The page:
The IT guy replied "Oh, freeware might be fine for your home computer, but it's hardly something we should use at a university!".
posted by Jimbob at 8:41 PM on September 1, 2009


Y'know, one subject I have not seen brought up here is the wall/fence/moat/chasm/cloud thing that exists when computers slither their way onto the factory floor. All sorts of applications that people use on their desktops suddenly become part of a manufacturing environment... web-based production control systems, excel spreadsheets deployed without any protection, networked programmable controllers, PCs controlling industrial equipment (serious industrial equipment- 250 horsepower electric motors, hydraulic systems with 10,000 PSI pressures) - and support from an IT group that wants to implement a lockdown-and-require-a-logon-after-15-minutes-with-no-keypress on a system that's running data acquisition and controlling the operation of a 24-hour automated test operation. (THAT came out of Sarbanes-Oxley.)
Comments?
posted by drhydro at 8:44 PM on September 1, 2009


And don't get me started on the subject of Windows in machine control!!!!
posted by drhydro at 8:47 PM on September 1, 2009


In three of the last four places I've worked, almost everyone that I knew working the help desk didn't actually like technology.

In college, I set the curves in my compsci classes on tests. I would complete our lab assignments before our professor had even finished answering questions about them--and then he'd assign me more lab problems, which I also usually finished before lab was over.

People would ask me, "Aubrey, how did you get so good at this? How do you know this stuff? Is there, like, a book or something?"

And I'd reply, "Well, I do have a bookshelf full of programming books. But, mostly, I just play with my computer. You know, just program stuff that interests me."

"What do you mean?" they'd then ask.

Invariably, these kids were not interested in computers. They were in the compsci program because they had an uncle who'd told them that "computers are where the money is." They graduated with the same degree I hold.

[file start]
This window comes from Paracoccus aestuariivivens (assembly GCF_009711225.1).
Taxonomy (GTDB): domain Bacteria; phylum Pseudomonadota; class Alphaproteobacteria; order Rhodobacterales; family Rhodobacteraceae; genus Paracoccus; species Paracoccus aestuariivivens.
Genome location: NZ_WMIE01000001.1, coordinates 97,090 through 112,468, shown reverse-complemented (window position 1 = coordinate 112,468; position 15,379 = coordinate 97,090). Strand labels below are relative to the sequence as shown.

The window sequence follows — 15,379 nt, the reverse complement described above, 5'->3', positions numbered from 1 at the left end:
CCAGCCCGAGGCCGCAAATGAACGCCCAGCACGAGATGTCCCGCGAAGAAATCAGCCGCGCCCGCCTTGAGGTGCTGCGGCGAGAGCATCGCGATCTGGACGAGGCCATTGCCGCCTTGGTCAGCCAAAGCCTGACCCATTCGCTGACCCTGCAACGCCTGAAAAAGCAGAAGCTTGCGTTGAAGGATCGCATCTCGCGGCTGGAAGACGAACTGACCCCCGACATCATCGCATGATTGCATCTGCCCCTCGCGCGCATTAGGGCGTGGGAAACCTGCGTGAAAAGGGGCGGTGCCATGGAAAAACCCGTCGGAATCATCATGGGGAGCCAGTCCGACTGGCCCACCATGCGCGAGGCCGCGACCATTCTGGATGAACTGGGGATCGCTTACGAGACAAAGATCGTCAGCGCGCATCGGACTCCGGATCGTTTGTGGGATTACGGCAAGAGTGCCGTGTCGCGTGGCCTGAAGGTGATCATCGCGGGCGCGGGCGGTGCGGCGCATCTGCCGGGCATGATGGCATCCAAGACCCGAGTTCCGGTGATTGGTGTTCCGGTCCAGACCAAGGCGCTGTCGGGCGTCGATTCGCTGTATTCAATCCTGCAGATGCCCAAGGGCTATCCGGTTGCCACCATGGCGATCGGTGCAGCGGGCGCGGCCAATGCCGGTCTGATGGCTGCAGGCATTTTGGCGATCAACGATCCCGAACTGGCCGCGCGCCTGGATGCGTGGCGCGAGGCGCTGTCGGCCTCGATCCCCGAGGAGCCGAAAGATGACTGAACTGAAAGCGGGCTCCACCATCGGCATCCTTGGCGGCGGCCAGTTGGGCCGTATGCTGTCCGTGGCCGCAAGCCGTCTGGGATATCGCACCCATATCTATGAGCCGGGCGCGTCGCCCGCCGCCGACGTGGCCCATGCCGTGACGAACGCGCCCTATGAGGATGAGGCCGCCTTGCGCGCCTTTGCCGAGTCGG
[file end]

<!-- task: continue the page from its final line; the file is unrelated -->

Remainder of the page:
A lecturer raised his hand to ask a question - "Had they considered any Open Source options before moving to this system?"

The IT guy replied "Oh, freeware might be fine for your home computer, but it's hardly something we should use at a university!".


My buddy told me this story, word-for-word a couple months ago. So much so that I thought you must be my buddy. Or in the same meeting. Of course, you're across the country from him.

This must be the argument that the Microsoft sales rep uses when asked the same question. They brainwash the local IT execs into parroting it back when they get asked.
posted by Netzapper at 9:15 PM on September 1, 2009 [2 favorites]


but the fuck-ups who developed those applications in the first place

Developers don't write asinine requirements. That's the users.
Developers don't constrain development time. That's the managers.
Developers don't tell you the code is good to go. That's the testers.

Who's fault is it again?
posted by Civil_Disobedient at 3:42 AM on September 2, 2009


The issue is that time and time again those freeware programs go unsupported for years, or abandoned all together. Not only that when the guy who set the whole thing up leaves no one understands the administration of it because no one has ever worked on it before. There usually is no hard documentation, no training classes, no consultants that can help you out. It's usually only a couple people who you will be able to escalate issues to. If you never had to figure out an issue with a major system that is almost completely undocumented, and badly put together then you have no idea what you are talking about. These problems when there is no one to escalate to can delay for days and sometimes weeks. This by far out weighs the cost of a industry supported product.
posted by LouieLoco at 5:03 AM on September 2, 2009


ChurchGuy, I was you about ten years ago. Then I got a job in a bigger company, and then an even bigger one. And now we have web-based applicaitons that simply blow up when the user has loaded WeatherBug or the Yahoo!Tool!Bar! or some cursor-animation program.

It's against the policy they were handed when they were hired. It's against what the Help Desk staff told them. And it's their own damn fault. But we get the calls and the shouting and the wsted walkign across campus when they do it.